Based on the problem question, the authors selected words that would allow obtaining studies relevant to the subject to be analyzed. For the keyword selection, we focused on identifying the main concepts, looking for synonyms and abbreviations. From the research question, we highlighted the most important topic to guide our search, namely “generation expansion planning” and “externalities”, and included other expressions frequently used in the literature with a close meaning.
The following keywords were identified: (“generation expansion planning” OR GEP OR “electricity planning” OR “power planning” OR “electrical plan” or “electricity energy plan) AND (externality OR “externalities OR “external cost” OR “external tax”). For the choice of keywords, the need to obtain as many articles as possible that answer the research question was considered. Although there is the possibility that some researchers approach the subject without mentioning keywords identical to those described, the selected keywords represent the focus of the study and led already to a significant number of articles that should allow us to look critically at the issue of externalities’ inclusion in GEP.
The keywords were used in research carried out in academic indexes, libraries, and other available means to locate studies that relate to the theme of the problem. Material published in English and Portuguese was used for this research. Given the proliferation of studies on energy planning and related topics, the research focused on recent studies, and only articles published from 2011 to 2021 were considered.
Following Petrou et al. [37], for the selection of studies to be reviewed in detail, the following steps were taken: (1) Examine titles and abstracts to remove irrelevant documents; (2) Obtain the complete texts of all potentially relevant articles; (3) Gather several reports from the same study; (4) Examine whether the studies meet the eligibility criteria; (5) Contact the authors, when appropriate, to clarify the eligibility of the study; (6) Make final decisions on the inclusion of studies before proceeding with data extraction.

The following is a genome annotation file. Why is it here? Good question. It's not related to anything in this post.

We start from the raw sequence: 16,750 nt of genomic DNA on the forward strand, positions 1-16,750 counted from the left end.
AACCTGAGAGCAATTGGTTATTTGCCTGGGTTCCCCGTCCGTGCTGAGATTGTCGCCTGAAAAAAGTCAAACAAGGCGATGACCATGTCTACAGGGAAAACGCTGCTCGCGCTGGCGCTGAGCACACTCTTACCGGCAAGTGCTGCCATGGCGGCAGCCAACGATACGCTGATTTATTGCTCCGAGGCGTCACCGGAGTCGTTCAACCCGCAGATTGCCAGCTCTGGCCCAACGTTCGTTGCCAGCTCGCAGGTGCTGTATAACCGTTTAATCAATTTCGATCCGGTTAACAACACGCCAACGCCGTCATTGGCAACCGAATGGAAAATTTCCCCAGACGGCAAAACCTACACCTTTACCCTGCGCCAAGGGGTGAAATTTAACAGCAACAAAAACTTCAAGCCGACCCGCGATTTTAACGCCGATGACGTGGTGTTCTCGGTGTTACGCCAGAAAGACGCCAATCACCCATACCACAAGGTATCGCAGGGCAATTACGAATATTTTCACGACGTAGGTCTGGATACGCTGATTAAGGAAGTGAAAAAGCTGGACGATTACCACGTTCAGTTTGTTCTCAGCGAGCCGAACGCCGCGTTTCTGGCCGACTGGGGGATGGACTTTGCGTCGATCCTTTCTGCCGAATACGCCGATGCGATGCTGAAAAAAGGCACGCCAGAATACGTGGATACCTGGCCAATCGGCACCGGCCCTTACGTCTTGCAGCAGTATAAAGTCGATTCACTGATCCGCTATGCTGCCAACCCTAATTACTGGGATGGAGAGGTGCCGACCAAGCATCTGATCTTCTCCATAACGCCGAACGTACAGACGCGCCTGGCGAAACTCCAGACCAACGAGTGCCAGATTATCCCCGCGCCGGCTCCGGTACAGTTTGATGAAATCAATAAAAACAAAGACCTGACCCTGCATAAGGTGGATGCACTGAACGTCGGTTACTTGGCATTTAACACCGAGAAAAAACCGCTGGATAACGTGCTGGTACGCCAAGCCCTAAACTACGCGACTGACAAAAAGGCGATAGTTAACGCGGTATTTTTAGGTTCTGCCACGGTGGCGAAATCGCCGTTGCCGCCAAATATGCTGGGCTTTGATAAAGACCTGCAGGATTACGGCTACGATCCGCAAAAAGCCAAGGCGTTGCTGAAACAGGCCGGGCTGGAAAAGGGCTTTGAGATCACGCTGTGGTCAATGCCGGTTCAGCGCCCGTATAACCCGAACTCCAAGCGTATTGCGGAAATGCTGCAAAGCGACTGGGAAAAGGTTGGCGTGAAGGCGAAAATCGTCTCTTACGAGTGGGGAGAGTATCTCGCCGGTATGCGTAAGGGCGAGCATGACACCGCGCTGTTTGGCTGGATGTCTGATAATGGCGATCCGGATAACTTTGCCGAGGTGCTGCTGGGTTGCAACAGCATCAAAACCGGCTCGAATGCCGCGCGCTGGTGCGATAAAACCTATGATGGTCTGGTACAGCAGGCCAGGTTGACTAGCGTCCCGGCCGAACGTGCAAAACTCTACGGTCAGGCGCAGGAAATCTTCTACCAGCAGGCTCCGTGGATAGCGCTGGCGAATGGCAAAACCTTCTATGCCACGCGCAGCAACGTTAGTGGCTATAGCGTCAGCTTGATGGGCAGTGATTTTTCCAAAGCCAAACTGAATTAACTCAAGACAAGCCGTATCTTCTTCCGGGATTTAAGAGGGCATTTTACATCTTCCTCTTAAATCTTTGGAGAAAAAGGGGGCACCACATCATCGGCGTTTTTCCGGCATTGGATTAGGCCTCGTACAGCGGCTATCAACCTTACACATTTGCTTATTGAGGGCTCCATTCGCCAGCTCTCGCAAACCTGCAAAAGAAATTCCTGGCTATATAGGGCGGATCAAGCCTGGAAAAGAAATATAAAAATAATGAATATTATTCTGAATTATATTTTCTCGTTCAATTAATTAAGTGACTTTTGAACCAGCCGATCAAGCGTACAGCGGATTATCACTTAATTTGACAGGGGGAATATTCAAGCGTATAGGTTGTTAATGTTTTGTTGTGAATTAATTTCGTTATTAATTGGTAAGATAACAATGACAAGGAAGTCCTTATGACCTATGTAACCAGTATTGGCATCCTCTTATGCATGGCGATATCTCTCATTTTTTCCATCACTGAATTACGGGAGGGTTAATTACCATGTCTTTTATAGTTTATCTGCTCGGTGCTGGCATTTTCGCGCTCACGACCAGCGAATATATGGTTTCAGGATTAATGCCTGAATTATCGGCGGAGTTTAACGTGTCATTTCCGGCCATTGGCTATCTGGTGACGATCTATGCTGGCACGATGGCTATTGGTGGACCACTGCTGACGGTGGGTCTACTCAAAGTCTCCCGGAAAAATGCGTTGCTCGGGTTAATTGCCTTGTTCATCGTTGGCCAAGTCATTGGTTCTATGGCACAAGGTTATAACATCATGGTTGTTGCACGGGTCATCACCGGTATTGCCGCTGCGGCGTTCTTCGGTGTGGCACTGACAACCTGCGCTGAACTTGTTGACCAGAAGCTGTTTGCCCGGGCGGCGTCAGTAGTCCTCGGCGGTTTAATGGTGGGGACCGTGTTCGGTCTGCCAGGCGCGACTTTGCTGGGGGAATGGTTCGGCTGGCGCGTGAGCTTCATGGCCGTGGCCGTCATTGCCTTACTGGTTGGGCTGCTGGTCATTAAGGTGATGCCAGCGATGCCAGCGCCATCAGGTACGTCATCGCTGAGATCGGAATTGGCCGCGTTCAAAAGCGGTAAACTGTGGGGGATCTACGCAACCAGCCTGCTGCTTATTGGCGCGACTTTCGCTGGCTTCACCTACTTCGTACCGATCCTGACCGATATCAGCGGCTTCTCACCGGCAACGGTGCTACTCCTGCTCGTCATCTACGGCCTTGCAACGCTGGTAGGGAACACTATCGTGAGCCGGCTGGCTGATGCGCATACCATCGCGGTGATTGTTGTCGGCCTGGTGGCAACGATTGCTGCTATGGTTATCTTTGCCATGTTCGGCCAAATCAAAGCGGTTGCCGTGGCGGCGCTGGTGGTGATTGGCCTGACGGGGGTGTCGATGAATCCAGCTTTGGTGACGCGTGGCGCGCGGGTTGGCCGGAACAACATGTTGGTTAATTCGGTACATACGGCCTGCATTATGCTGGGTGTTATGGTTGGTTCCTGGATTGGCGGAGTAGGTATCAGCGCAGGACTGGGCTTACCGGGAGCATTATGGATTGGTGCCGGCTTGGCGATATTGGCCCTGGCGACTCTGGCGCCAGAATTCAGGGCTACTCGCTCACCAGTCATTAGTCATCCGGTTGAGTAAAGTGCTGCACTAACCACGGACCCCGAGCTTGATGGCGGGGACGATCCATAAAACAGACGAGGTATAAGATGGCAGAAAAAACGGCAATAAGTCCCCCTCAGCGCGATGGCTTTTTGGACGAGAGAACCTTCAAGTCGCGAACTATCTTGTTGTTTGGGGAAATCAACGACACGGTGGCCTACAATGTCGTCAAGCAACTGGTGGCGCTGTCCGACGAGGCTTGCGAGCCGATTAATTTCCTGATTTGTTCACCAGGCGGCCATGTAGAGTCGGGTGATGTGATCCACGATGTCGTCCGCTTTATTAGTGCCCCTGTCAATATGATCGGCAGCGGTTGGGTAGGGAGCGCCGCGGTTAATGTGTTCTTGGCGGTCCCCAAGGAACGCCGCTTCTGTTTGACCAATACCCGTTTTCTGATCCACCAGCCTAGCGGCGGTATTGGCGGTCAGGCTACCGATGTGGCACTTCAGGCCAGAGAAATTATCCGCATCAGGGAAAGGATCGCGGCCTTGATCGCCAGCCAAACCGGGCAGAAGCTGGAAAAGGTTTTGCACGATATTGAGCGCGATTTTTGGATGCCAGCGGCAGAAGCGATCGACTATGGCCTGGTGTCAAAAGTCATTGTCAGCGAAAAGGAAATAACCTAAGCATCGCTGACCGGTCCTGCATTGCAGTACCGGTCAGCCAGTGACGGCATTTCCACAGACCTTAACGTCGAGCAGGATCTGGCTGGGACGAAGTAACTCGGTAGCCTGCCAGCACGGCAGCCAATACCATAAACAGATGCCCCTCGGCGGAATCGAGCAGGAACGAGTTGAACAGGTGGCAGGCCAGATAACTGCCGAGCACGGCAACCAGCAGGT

The data for each study were extracted into an electronic form in the Excel software. At this stage, it was necessary to read the articles in full. An information report was prepared to contain a summary of the results of the individual studies included in the systematic review.
As can be seen in Table 1, the keywords were initially searched in the Science Direct and Web of Science indexer, initially obtaining more than 14,000 articles; this number was reduced at each stage of insertion of new keywords. After the insertion of all keywords previously defined by the authors, 3012 articles in Science Direct and 4909 articles in Web of Science were obtained for analysis.
Figure 2 presents the flow diagram based on the preferred reporting items for the systematic reviews and meta-analyses (PRISMA) statement and summarizes the main steps for the studies’ selection and inclusion in the review [38].
For the inclusion of articles in the review, the following eligibility criteria were previously elaborated on and defined from the research question:
  • Published in the defined timeframe for the analysis;
  • Related to the generation of electricity;
  • Clear definition of the geographical scope of the work;
  • Clear definition of which externalities were included in the study; and
  • Research papers published in journals (conferences and review papers excluded).
To identify duplicate articles and manage the articles found and analyzed, Mendeley software was used. After excluding duplicate articles, selection filters were applied. The articles published in the last 10 years were selected, resulting in 3729 articles. All the titles of the articles found in the previous step were read to verify the link between the article and the theme in this literature review, and 735 articles were selected. From there, all abstracts and conclusions were read, and 152 articles were selected. These articles were read in full, and based on their results and similarity with the proposed theme, 54 articles were selected for the literature review.

4. Results

This section details and critically analyses the reviewed studies. Given the large number of papers, and to simplify the analysis, the methods were classified as “optimization” in the case that the problem looks for the maximization or minimization of an objective function, or “multi-criteria decision analysis (MCDA)” if a set of discrete alternatives are being evaluated and characterized against a set of criteria to support the selection of the best alternatives. An additional category coined as “Scenario Analysis” was included for papers that simulate or address different scenarios or alternatives using, for example, sensitivity analysis, but without attempting criteria aggregation or optimization of the system. In some cases, the model used was also presented.
Table 2 summarizes the articles found and characterizes them according to the method used on the GEP problem, the externalities considered, and the approach used for the inclusion of these externalities.